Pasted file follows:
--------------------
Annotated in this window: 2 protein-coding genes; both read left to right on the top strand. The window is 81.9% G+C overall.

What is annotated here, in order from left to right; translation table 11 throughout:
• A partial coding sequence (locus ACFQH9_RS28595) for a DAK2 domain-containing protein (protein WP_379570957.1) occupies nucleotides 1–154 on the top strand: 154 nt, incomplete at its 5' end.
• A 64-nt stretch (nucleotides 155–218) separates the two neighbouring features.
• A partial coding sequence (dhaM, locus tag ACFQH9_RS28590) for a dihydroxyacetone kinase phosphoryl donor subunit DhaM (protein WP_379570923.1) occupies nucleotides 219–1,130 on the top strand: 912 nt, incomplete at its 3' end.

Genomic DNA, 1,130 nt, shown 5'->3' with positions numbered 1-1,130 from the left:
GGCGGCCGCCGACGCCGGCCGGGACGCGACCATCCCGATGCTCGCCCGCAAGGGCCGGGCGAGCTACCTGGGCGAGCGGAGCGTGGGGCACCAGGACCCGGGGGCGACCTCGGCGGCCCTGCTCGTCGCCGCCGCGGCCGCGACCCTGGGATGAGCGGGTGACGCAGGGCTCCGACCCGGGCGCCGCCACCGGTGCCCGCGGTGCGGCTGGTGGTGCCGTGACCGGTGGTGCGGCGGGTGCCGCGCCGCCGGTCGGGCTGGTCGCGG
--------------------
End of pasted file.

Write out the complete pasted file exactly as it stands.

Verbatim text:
Annotated in this window: 2 protein-coding genes; both read left to right on the top strand. The window is 81.9% G+C overall.

What is annotated here, in order from left to right; translation table 11 throughout:
• A partial coding sequence (locus ACFQH9_RS28595) for a DAK2 domain-containing protein (protein WP_379570957.1) occupies nucleotides 1–154 on the top strand: 154 nt, incomplete at its 5' end.
• A 64-nt stretch (nucleotides 155–218) separates the two neighbouring features.
• A partial coding sequence (dhaM, locus tag ACFQH9_RS28590) for a dihydroxyacetone kinase phosphoryl donor subunit DhaM (protein WP_379570923.1) occupies nucleotides 219–1,130 on the top strand: 912 nt, incomplete at its 3' end.

Genomic DNA, 1,130 nt, shown 5'->3' with positions numbered 1-1,130 from the left:
GGCGGCCGCCGACGCCGGCCGGGACGCGACCATCCCGATGCTCGCCCGCAAGGGCCGGGCGAGCTACCTGGGCGAGCGGAGCGTGGGGCACCAGGACCCGGGGGCGACCTCGGCGGCCCTGCTCGTCGCCGCCGCGGCCGCGACCCTGGGATGAGCGGGTGACGCAGGGCTCCGACCCGGGCGCCGCCACCGGTGCCCGCGGTGCGGCTGGTGGTGCCGTGACCGGTGGTGCGGCGGGTGCCGCGCCGCCGGTCGGGCTGGTCGCGG